When comparing fiber optic cables to other mediums, fiber optic cables have a much lighter weight, a smaller diameter, and the ability to avoid corrosion and rust due to a non-metallic construction. These characteristics place fiber optics at the top of the list for communications in today’s world.
The world we live in runs on the ability to communicate and send information rapidly from one place to another. Without a medium to send data back and forth, the power of many technologies would be useless. One of the most powerful technologies for communication today is fiber optics.
What is fiber optic communication and how does it work?
Fiber optic communication is a method of transmitting data using light, rather than electricity like standard wires and cabling. Fiber optic cables are used in different areas with the largest being for telephones, the Internet, and television.
Every fiber optic system is composed of three main parts:
- Fiber optic cable
The transmitter takes analog or digital information and converts it into digital pulses that are then transmitted through a light source. This light source is connected to the fiber optic cable which carries the signal in the form of light pulses to the receiver. The receiver has a light detector that reads the incoming light pulses and amplifies them so that a digital or analog signal can received (CircuitDigest).
Why are fiber optics the best option?
Fiber optic communication, when compared to other methods of data transfer, such as copper wire, has a vast number of benefits.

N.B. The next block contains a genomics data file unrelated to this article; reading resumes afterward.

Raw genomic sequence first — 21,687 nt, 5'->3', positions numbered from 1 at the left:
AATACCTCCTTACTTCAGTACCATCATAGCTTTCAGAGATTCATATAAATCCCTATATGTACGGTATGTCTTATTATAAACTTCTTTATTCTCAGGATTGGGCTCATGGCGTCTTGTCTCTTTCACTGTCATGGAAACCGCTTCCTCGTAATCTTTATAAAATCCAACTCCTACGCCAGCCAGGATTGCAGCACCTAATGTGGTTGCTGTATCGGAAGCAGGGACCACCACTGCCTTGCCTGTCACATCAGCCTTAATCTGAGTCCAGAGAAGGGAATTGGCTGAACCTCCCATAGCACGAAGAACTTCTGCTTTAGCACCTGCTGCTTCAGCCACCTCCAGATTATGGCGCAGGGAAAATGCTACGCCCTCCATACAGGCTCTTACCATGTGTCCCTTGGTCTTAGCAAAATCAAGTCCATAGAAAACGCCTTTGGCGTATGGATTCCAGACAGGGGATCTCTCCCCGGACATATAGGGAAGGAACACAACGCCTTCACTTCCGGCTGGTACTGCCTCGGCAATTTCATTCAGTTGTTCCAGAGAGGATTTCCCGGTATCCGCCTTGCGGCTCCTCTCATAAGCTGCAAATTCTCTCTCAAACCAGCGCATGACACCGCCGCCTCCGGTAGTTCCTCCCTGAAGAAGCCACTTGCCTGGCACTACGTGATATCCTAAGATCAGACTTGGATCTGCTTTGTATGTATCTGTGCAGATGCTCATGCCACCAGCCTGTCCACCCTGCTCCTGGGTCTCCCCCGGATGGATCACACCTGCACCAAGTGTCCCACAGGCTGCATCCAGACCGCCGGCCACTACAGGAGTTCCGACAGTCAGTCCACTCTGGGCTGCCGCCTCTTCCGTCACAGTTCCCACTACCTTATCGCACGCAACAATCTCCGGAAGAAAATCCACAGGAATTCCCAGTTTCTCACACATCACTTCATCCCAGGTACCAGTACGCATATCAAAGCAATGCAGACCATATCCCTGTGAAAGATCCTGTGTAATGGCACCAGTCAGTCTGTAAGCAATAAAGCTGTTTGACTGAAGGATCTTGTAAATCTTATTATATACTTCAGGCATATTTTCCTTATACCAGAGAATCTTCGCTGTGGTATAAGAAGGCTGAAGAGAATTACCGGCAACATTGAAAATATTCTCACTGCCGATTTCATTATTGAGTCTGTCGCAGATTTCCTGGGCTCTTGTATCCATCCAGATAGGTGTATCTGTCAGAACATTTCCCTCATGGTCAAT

To begin, fiber optics allow for data transmission speeds that have never been seen before in previous technologies. While copper Internet connections can transfer data at about 50 Mbps, fiber optics can easily run above 1 Gbps and have been tested successfully at speeds of over 1000 times this (Pilot Fiber).
When it comes to transmission distance, fiber optics come out on top, as they can send data tens of miles with very minimal signal loss. In the case that a distance causes significant signal loss, amplification is very simple and easy to achieve. Since these cables use light instead of electricity, interference is nonexistent. Standard electrical communication can be compromised by electric fields; however, light does not react to this type of interference.
When comparing the physical aspects of fiber optic cable to other mediums, fiber optic cables have a much lighter weight, a smaller diameter, and the ability to avoid corrosion and rust due to a non-metallic construction. These characteristics place fiber optics at the top of the list for communications in today’s world.
As new technologies begin to run at faster speeds, communication infrastructures must keep up, and fiber optics make that possible. Without this technology, our world would be at a major bottle neck, but thanks to fiber optics, the possibilities are endless.
About the author
Michael Zanoff is a freshman at Colorado School of Mines. His passion for the design process and robotics has led him to pursue a degree in Mechanical Engineering. He enjoys keeping up with new technology and learning about the world around him.